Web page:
Lagos — If the the governors of the six South West states of Ekiti, Lagos, Ogun, Ondo, Osun and Oyo were not prepared for the passions that Amotekun ignited either in favour or against, they will be guilty of grave naivety or simplicity. We are aware governors enjoy immunity from prosecution while in office, nevertheless we find them so culpable if they thought Amotekun was a walk in the park. Soon after Amotekun was launched in Ibadan on January 10, 2020, the Attorney General and Minister of Justice, Shehu Malami declared the idea illegal because the Nigerian constitution has no room for a regional security agency. As his principal was away in the UK, Vice President Yemi Osinbajo quickly summoned a meeting of the minister and the governors, where we saw the participants exuding cheer in contrast with the gloomy pall Amotekun had cast on national discourse and civility. I had my own problem with Amotekun. To a non-Yoruba speaker like me, the four-syllable word sounded fearful so I was looking to know the meaning. I asked a taxi driver who I thought should know, and he pointed out that, although he was Yoruba, he did not grow up in the village! That got me worried until a kind Nigerian hinted that it meant either a lion, a cheetah, leopard, tiger or any member of the cat family. It was when I finally saw the emblem of a spotted leopard that I realised Amotekun was fashioned in the image of that animal.
I am convinced that this is also the larger problem with Amotekun – we don’t really know what it means, and I suspect even the initiators do not fully grasp the ramifications of the step they took in Ibadan. For the Federal Government, the idea of governors who have been most vocal in demanding state police, Amotekun was a first step in that direction which other zones will quickly copy, if it was not constitutionally shot down. Just hours after Mr. Malami spoke, the Presidency said he had their knowledge and nod.
For our northern brethren, the sight of politicians who are usually mired in quarrels and acrimony suddenly appearing to be united and full of joy, set off the alarm bells that the back-slapping and camaraderie foreshadowed something much more sinister. Read my lips: Oduduwa! Did you hear what Alhaji Balarabe Musa and Dr. Junaid Mohammed said – the South West will use Amotekun to declare their own republic. Ironically, the metaphor of a leopard supports this interpretation. Zoologists say the leopard is a cunning hunter. Unlike the lion which roars or the cheetah which outpaces its prey, the leopard stalks and pounces in the right way and at the right time. The reasoning is that the South West region will bid their time and hatch the Oduduwa egg at the set time, of which no one can foresee or forecast just now.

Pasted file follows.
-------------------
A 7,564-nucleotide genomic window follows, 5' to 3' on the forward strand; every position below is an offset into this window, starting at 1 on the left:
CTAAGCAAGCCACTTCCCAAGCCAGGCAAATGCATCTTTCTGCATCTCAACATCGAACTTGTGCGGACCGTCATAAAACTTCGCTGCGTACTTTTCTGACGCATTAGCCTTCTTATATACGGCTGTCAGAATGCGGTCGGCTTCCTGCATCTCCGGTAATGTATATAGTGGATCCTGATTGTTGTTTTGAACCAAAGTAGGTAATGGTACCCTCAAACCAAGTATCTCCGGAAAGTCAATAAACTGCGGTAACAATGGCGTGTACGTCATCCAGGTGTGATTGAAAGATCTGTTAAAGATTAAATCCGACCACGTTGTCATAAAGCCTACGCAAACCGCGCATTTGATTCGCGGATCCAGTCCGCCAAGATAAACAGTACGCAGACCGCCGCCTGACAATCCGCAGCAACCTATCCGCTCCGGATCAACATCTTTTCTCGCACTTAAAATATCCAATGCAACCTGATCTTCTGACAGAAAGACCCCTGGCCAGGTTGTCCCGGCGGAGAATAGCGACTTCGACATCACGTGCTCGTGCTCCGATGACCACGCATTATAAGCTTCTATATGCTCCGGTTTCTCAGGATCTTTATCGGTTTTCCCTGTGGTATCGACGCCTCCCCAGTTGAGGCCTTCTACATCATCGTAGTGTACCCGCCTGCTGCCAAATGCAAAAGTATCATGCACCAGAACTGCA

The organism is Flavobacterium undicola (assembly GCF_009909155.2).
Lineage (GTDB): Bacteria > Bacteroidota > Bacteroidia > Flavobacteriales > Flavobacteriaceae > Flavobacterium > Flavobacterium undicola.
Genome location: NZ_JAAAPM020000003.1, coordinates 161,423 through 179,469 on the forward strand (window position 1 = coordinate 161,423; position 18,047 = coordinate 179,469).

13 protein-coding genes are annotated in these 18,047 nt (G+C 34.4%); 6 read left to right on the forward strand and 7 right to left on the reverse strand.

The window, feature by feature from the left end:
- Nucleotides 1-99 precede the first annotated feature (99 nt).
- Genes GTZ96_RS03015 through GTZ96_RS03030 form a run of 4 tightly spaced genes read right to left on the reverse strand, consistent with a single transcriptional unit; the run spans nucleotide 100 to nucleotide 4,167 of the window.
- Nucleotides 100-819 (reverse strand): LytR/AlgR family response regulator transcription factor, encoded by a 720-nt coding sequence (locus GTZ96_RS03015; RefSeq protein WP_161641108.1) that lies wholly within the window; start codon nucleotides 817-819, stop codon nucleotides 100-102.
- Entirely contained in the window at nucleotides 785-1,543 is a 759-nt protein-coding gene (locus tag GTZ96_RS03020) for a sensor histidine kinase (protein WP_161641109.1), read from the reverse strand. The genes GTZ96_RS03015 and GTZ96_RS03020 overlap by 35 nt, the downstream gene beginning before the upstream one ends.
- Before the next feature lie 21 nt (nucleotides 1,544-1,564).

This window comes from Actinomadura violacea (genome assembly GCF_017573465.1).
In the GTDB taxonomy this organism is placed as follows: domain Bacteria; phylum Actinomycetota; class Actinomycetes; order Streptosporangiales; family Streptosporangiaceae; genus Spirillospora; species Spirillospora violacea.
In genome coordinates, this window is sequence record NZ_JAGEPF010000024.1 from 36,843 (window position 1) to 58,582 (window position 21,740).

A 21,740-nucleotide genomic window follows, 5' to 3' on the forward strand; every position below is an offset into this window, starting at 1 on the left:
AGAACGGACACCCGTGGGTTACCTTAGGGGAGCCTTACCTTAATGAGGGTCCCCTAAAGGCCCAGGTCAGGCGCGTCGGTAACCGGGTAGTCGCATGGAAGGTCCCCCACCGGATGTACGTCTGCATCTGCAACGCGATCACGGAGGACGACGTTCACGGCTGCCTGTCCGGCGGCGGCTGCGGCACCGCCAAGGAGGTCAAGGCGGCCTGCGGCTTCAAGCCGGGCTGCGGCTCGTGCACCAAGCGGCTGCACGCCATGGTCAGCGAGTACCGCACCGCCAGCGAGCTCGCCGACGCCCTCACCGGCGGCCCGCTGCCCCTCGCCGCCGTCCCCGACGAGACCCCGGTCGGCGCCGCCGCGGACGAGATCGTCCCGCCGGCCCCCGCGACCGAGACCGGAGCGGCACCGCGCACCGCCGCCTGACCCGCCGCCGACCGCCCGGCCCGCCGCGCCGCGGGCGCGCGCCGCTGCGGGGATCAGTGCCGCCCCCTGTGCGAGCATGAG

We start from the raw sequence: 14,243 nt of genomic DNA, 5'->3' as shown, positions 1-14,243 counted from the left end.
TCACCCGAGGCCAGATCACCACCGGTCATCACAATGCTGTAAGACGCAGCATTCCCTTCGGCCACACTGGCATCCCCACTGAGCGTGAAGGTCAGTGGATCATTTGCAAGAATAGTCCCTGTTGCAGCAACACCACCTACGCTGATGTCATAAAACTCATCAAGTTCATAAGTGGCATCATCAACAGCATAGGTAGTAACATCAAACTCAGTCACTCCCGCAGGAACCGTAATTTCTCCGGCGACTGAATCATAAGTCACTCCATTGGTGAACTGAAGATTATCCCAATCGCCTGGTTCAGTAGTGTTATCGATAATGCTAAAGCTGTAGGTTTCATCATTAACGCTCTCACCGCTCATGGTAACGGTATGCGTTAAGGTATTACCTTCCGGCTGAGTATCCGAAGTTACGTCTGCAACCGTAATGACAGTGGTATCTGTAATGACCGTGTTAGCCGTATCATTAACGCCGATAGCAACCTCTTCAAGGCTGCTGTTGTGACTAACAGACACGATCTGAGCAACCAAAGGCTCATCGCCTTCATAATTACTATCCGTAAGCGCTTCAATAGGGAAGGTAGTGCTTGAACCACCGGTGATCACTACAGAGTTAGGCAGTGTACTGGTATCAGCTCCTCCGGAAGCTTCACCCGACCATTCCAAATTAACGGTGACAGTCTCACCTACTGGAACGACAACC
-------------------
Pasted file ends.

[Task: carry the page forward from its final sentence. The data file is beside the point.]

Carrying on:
It would have been understandable if this ignorance was limited to those outside the region. Worryingly though, even the brains behind Amotekun don’t also understand the drift of their dream. They say Amotekun was set up to fight crime and so far, the justification we have heard are atrocities allegedly perpetrated solely and only by Fulani herdsmen. While it is true that this set of nomadic Nigerians have retaliated violently to people who either protest the destruction of their farmland and crops by cattle or sheer criminality, assigning all crimes in the South West and in fact, any other region, indicates we don’t fully appreciate the dimensions of the insecurity and violence we face as Nigerians and cannot therefore tackle it, not to talk of stopping it. The well-known human rights activist and lawyer, Femi Falana said as much at a news conference in September 2019. “I discovered to my under shadowing that majority of the ritual murders, kidnappers, armed robbers operating in the South West are not of the Fulani extraction, mostly they are all mostly Southerners. But the narration is there, what we have sent out is as if nobody in the South is an armed robber or kidnapper. All kidnapping stories are traced to the Fulani herdsmen. We must, particularly the elite, even when justice done in our country. We must stop tracing the ethnic orientation or religion of criminals. When criminals are arrested anywhere in our country.” The warning in Mr. Falana’s well-reasoned advice is that, if we are fixated on Fulani herdsmen as the only guilty party in crime, then we will be willfully blind to the criminals within.
Therefore, we submit that the problem with Amotekun is that we have viewed it through the lens of our fears – the Federal Government fears state police, the North fears Oduduwa and the South West fears Fulani herdsmen. As long as fear rules our hearts and actions, any initiative, regardless of its intentions or potential benefits, will make no sense or impact. We understand the South West Governors will meet the President in further attempts to solve the Amotekun riddle. They should stop posing for the cameras with honorific handshakes and hollow ear-to-ear grins. Let them mutually and frankly confess their fears and take practical and holistic steps to address them.